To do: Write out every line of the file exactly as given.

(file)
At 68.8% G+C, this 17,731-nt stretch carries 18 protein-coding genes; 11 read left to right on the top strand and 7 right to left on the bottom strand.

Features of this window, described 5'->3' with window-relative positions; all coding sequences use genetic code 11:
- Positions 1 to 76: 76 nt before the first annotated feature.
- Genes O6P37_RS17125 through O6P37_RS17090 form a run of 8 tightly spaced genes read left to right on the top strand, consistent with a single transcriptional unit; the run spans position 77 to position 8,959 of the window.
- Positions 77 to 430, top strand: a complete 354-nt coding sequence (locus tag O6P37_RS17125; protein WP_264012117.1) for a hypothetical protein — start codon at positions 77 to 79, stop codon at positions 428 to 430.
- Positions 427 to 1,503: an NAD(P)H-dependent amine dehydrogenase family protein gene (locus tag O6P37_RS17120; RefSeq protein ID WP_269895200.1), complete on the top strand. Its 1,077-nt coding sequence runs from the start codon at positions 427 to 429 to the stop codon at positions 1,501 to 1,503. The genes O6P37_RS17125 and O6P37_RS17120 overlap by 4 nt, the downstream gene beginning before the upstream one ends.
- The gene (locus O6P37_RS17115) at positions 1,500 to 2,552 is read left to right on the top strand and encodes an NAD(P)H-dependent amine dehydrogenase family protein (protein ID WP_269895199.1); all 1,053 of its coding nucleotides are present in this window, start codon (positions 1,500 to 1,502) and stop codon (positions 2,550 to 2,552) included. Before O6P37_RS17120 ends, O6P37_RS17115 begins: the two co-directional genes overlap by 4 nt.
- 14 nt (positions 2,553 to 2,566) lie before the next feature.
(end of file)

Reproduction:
At 68.8% G+C, this 17,731-nt stretch carries 18 protein-coding genes; 11 read left to right on the top strand and 7 right to left on the bottom strand.

Features of this window, described 5'->3' with window-relative positions; all coding sequences use genetic code 11:
- Positions 1 to 76: 76 nt before the first annotated feature.
- Genes O6P37_RS17125 through O6P37_RS17090 form a run of 8 tightly spaced genes read left to right on the top strand, consistent with a single transcriptional unit; the run spans position 77 to position 8,959 of the window.
- Positions 77 to 430, top strand: a complete 354-nt coding sequence (locus tag O6P37_RS17125; protein WP_264012117.1) for a hypothetical protein — start codon at positions 77 to 79, stop codon at positions 428 to 430.
- Positions 427 to 1,503: an NAD(P)H-dependent amine dehydrogenase family protein gene (locus tag O6P37_RS17120; RefSeq protein ID WP_269895200.1), complete on the top strand. Its 1,077-nt coding sequence runs from the start codon at positions 427 to 429 to the stop codon at positions 1,501 to 1,503. The genes O6P37_RS17125 and O6P37_RS17120 overlap by 4 nt, the downstream gene beginning before the upstream one ends.
- The gene (locus O6P37_RS17115) at positions 1,500 to 2,552 is read left to right on the top strand and encodes an NAD(P)H-dependent amine dehydrogenase family protein (protein ID WP_269895199.1); all 1,053 of its coding nucleotides are present in this window, start codon (positions 1,500 to 1,502) and stop codon (positions 2,550 to 2,552) included. Before O6P37_RS17120 ends, O6P37_RS17115 begins: the two co-directional genes overlap by 4 nt.
- 14 nt (positions 2,553 to 2,566) lie before the next feature.